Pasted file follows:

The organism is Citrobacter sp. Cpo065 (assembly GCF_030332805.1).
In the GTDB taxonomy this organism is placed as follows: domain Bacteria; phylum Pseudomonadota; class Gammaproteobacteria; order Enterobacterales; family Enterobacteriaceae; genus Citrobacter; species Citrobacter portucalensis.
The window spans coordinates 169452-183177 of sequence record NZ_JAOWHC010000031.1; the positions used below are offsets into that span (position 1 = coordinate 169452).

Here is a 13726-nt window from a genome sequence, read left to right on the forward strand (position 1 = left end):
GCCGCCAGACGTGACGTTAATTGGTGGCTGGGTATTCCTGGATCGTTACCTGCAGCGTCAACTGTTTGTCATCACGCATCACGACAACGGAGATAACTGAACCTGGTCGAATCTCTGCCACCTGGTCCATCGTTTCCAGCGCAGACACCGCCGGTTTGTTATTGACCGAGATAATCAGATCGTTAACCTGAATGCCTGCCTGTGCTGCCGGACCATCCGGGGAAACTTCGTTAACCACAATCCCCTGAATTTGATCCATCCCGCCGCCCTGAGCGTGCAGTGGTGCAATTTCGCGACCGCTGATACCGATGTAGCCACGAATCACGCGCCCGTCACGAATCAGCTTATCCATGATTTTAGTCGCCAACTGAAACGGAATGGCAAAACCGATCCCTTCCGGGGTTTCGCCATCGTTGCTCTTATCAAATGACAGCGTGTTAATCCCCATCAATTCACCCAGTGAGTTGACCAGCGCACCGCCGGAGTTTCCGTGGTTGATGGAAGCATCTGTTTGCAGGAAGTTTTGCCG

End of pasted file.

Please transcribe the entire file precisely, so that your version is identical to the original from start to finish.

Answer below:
The organism is Citrobacter sp. Cpo065 (assembly GCF_030332805.1).
In the GTDB taxonomy this organism is placed as follows: domain Bacteria; phylum Pseudomonadota; class Gammaproteobacteria; order Enterobacterales; family Enterobacteriaceae; genus Citrobacter; species Citrobacter portucalensis.
The window spans coordinates 169452-183177 of sequence record NZ_JAOWHC010000031.1; the positions used below are offsets into that span (position 1 = coordinate 169452).

Here is a 13726-nt window from a genome sequence, read left to right on the forward strand (position 1 = left end):
GCCGCCAGACGTGACGTTAATTGGTGGCTGGGTATTCCTGGATCGTTACCTGCAGCGTCAACTGTTTGTCATCACGCATCACGACAACGGAGATAACTGAACCTGGTCGAATCTCTGCCACCTGGTCCATCGTTTCCAGCGCAGACACCGCCGGTTTGTTATTGACCGAGATAATCAGATCGTTAACCTGAATGCCTGCCTGTGCTGCCGGACCATCCGGGGAAACTTCGTTAACCACAATCCCCTGAATTTGATCCATCCCGCCGCCCTGAGCGTGCAGTGGTGCAATTTCGCGACCGCTGATACCGATGTAGCCACGAATCACGCGCCCGTCACGAATCAGCTTATCCATGATTTTAGTCGCCAACTGAAACGGAATGGCAAAACCGATCCCTTCCGGGGTTTCGCCATCGTTGCTCTTATCAAATGACAGCGTGTTAATCCCCATCAATTCACCCAGTGAGTTGACCAGCGCACCGCCGGAGTTTCCGTGGTTGATGGAAGCATCTGTTTGCAGGAAGTTTTGCCG